The VPR will make a contribution equivalent to an amount equal to 10% of the anticipated facilities and administrative overhead costs if the PI, department, and/or unit contribute an amount at least equal to 20% of the anticipated overhead recovery.

                2. Federal Grant Cost Share Required

                The EVPR will, subject to availability, automatically provide 50% of the necessary cost share, up to $50,000, if the proposal is consistent with specific Challenge for Excellence initiatives. Cost sharing for proposals in excess of $50,000 must be negotiated. Proposals that do not focus on specific Challenge initiatives must be negotiated on a case by case basis.

                Cost Sharing Principles and Guidelines for Prestigious, But Limited Extramural Awards

                A. Successful competition for extramural support of research, scholarship, creative activities and educational initiatives enhances U of L’s reputation and brings new resources to the institution. To these ends, faculty members in all fields are urged to find and take advantage of extramural funding opportunities. In keeping with the University's goal to increase federal funding, particular efforts should be made to encourage applications for and enable acceptance of federal commitments.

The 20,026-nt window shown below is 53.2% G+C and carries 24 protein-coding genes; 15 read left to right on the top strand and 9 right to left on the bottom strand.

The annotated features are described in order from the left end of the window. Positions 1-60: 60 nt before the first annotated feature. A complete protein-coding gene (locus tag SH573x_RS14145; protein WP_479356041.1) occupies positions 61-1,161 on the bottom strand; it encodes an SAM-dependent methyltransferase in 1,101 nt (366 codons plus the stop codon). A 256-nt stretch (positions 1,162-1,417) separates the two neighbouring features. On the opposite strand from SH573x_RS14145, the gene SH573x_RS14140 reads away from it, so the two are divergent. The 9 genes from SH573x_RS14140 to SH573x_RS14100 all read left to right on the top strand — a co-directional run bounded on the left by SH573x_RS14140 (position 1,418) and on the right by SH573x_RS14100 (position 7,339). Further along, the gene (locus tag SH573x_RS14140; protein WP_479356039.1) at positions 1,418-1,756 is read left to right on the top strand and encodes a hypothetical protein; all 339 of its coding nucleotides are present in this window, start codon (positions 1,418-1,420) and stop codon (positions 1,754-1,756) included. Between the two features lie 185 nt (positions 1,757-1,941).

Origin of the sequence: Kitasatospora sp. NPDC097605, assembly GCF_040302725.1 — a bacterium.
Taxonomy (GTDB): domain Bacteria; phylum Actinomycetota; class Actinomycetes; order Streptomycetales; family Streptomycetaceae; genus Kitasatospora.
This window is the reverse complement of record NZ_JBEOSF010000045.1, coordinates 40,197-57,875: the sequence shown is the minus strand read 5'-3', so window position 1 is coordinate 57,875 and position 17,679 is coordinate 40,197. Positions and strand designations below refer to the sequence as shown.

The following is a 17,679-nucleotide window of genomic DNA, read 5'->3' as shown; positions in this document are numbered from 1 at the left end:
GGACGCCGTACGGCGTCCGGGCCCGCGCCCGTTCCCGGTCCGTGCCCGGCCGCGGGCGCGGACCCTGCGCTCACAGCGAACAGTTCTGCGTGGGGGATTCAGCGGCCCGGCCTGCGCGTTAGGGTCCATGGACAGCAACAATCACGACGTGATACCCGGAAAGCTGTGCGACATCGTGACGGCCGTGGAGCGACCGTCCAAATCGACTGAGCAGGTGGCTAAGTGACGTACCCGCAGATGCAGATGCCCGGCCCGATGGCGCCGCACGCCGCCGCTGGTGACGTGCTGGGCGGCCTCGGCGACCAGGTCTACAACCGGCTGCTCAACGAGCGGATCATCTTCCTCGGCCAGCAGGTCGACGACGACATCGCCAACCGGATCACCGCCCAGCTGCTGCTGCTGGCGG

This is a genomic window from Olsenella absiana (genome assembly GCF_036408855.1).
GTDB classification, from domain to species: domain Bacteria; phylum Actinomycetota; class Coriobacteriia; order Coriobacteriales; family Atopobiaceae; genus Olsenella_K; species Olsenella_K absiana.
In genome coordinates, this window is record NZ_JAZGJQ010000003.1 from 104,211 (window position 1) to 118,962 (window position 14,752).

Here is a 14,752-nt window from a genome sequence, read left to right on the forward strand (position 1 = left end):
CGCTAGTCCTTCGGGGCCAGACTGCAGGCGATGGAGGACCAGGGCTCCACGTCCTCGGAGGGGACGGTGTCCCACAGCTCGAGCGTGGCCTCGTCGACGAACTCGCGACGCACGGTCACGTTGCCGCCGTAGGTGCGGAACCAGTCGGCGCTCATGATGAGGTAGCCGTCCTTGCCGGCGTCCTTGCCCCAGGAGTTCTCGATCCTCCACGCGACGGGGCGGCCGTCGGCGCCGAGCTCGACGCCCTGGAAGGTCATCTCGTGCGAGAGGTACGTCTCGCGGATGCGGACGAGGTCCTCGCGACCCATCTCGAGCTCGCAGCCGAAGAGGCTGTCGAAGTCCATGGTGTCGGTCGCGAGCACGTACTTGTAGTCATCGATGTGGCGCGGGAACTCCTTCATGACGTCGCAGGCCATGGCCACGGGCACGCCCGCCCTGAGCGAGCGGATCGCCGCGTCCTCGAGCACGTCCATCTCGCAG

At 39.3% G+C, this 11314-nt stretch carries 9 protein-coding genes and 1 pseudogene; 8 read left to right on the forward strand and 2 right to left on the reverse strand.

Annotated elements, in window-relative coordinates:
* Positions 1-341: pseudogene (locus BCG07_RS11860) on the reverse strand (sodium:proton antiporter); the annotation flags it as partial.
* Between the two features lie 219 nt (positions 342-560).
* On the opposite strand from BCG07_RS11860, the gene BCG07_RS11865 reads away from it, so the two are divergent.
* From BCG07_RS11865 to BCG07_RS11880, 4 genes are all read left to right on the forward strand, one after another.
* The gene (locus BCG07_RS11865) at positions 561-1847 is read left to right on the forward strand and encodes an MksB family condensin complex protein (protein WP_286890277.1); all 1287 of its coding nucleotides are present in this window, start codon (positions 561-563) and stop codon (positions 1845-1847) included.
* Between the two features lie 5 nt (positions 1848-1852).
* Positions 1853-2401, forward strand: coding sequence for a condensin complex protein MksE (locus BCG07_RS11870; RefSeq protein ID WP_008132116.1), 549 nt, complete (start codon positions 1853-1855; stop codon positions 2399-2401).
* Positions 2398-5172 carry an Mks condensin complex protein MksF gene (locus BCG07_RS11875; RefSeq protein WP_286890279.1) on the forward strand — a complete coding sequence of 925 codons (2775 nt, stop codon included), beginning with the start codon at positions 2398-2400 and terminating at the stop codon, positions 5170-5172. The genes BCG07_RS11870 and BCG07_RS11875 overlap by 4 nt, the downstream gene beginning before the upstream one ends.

B. It is the responsibility of the university to support, enable, and facilitate both application for and acceptance of external funding, including cost sharing where appropriate.

                C. No faculty member should experience a diminution of university salary in accepting a substantial and prestigious external grant.

                D. The department, the unit, and the office of the vice-president for research should work with grantees to cover both salary and non-salary costs when prestigious awards do not cover the real cost of the work and/or when cost sharing is required by the agency.


                All applicants for grants, contracts, and fellowships must submit a proposal clearance form to their chair or other supervisor, their dean, and the Office of Research Administration. Some agencies, particularly those funding arts, humanities and social sciences such as NEH, Woodrow Wilson, Mellon, McKnight, and Rockefeller, may not provide sufficient funds for salary and expenses. During the clearance process, a plan to cover unrelated university responsibilities during the term(s) in which the extramural award is active will be designed. Cost sharing will be committed through consultation among the Office of the Executive Vice President for Research, the department chair and the dean. As a rule, awards exceeding $8,000 per semester or more may qualify for one or more of the following:

                • supplementation of direct salary support provided by the award, so that total salary for the academic term(s) in which the award is active is equal to the investigator’s regular university salary for that period*.